The European Union and social democratic identity
Gerassimos Moschonas

national institutions and the associated difficulty in countering neo-liberal logic at the national level. Social democrats have found themselves in a nonconjunctural position of ideological inferiority both within the EU system and at the national level. 3 Overall, the EU strengthens the modern aspects of the social democratic profile, but it also contributes to the decline of its historical components. M1738 - CALLAGHAN TEXT.indd 169 3/8/09 12:13:39 170 Responses to the crisis With respect to social democratic identity, the EU assumes the role of both an amplifier

in In search of social democracy
Open Access (free)
Bonnie Clementsson

worded, making alternative interpretations possible. The Catholic Church chose to interpret the text so that the number of prohibited degrees was extended far beyond the wording of the Bible. From the year 1215, incest prohibitions included both consanguinity and affinity relationships up to the fourth degree. 7 In other words, a man and a woman were prohibited from marrying if they had one common relative four generations earlier. With respect to affinity relationships, a widower was forbidden to marry anyone who had

in Incest in Sweden, 1680–1940
Rainer Forst

MCK4 1/10/2003 10:24 AM Page 71 4 Toleration, justice and reason Rainer Forst In contemporary debates about the idea and the problems of a multicultural society the concept of toleration plays a major but by no means clear and uncontested role. For some, it is a desirable state of mutual respect or esteem, while for others it is at best a pragmatic and at worst a repressive relation between persons or groups. In the following, I want to suggest an understanding of toleration that both explains and avoids these ambiguities. First, I distinguish between a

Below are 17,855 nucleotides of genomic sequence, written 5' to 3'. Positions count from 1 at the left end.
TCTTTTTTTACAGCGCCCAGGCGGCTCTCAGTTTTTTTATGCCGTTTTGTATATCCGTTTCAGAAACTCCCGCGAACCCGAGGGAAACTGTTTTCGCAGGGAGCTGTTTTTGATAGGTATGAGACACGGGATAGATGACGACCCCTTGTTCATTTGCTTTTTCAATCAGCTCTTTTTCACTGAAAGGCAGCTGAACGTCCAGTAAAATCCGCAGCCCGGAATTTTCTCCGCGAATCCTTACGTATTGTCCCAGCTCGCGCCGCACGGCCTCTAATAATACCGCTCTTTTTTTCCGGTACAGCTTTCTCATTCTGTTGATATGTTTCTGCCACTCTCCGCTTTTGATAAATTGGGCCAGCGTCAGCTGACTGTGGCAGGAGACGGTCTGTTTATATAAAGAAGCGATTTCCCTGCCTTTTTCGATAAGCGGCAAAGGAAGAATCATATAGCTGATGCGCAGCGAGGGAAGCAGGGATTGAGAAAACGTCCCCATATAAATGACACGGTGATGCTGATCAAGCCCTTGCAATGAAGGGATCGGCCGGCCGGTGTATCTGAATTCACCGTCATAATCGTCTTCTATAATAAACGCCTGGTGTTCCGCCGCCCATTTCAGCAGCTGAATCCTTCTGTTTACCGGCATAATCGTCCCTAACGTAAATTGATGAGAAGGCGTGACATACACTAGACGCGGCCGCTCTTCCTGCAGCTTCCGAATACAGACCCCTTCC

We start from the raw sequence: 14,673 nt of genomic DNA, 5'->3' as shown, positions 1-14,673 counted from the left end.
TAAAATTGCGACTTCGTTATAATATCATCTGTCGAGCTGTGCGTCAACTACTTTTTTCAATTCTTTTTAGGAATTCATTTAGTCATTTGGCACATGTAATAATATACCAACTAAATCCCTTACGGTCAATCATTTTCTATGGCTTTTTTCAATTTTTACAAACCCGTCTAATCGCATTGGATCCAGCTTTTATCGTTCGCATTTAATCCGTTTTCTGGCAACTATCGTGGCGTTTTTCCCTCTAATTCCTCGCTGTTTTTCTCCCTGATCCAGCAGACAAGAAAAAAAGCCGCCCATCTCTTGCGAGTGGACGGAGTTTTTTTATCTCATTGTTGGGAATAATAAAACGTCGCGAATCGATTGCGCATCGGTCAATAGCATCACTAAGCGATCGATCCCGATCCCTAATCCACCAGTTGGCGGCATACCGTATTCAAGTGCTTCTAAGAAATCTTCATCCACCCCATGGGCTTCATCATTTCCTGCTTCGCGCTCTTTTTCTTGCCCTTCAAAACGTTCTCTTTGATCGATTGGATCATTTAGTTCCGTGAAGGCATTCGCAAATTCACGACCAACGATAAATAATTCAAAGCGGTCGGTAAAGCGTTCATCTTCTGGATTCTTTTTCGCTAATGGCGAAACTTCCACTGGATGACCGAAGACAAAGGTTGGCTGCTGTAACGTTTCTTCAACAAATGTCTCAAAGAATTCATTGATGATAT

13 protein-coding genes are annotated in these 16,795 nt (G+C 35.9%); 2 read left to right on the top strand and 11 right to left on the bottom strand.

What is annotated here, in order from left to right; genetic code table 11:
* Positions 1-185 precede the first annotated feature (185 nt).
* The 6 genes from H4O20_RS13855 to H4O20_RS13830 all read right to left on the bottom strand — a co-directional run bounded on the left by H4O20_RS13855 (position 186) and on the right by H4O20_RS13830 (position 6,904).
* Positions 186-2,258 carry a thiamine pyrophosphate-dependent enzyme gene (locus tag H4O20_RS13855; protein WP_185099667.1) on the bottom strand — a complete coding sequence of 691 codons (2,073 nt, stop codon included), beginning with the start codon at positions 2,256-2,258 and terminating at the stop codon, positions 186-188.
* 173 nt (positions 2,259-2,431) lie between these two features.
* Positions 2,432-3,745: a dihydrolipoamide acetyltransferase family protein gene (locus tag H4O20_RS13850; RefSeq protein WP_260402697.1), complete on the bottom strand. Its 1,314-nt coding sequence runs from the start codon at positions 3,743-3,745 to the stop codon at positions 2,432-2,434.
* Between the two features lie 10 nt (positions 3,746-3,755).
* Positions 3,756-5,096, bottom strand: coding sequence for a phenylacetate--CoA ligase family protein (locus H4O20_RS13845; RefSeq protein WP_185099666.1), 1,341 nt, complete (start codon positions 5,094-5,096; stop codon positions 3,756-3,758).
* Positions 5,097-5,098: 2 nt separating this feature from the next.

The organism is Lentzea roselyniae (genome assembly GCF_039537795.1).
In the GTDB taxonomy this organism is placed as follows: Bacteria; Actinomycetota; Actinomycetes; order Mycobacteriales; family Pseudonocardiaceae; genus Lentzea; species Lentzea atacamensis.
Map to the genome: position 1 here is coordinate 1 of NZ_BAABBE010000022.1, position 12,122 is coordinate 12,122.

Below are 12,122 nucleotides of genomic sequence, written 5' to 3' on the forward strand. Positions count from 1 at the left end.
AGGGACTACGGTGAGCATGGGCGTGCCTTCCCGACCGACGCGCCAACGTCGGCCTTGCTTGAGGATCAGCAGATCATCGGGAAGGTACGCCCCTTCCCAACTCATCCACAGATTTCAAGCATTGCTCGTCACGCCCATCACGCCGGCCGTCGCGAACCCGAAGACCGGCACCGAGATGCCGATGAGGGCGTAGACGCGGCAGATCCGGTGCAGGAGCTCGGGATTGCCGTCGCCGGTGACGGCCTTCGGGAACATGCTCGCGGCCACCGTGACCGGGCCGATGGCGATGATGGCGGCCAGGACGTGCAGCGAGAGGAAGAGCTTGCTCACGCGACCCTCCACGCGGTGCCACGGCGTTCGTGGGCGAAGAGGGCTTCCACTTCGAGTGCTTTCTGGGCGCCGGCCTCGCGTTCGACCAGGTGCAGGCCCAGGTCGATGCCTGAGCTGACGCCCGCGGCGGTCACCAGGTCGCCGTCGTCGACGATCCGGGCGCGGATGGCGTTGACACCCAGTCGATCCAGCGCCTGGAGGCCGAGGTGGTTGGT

in The culture of toleration in diverse societies
Volker M. Heins

to the ‘impending breakup’ (Taylor 1994 : 52) of a highly diverse country such as Canada. My argument in this paper is about the question whether Taylor's idea can be elaborated with respect to the world community of states and societies. I proceed in several steps. Firstly, I wish to highlight the link between recognition and the international by reconstructing Taylor

in Recognition and Global Politics
The Conservative challenge
Andrew Lansley MP

; bringing the customer through the door is the only way. A brand with values which people identify with. We now have to bring voters through the door of the Conservative Party. We have to make membership of the Conservative Party an exciting option. We have to make being a Conservative a source of interest and respect. We have to make voting Conservative a positive statement of who we are and what we want from our lives. These are hard truths about where the Conservatives are. We need to recognise our faults so that we can promote real change – that recognition is the

in The Conservatives in Crisis
Catriona McKinnon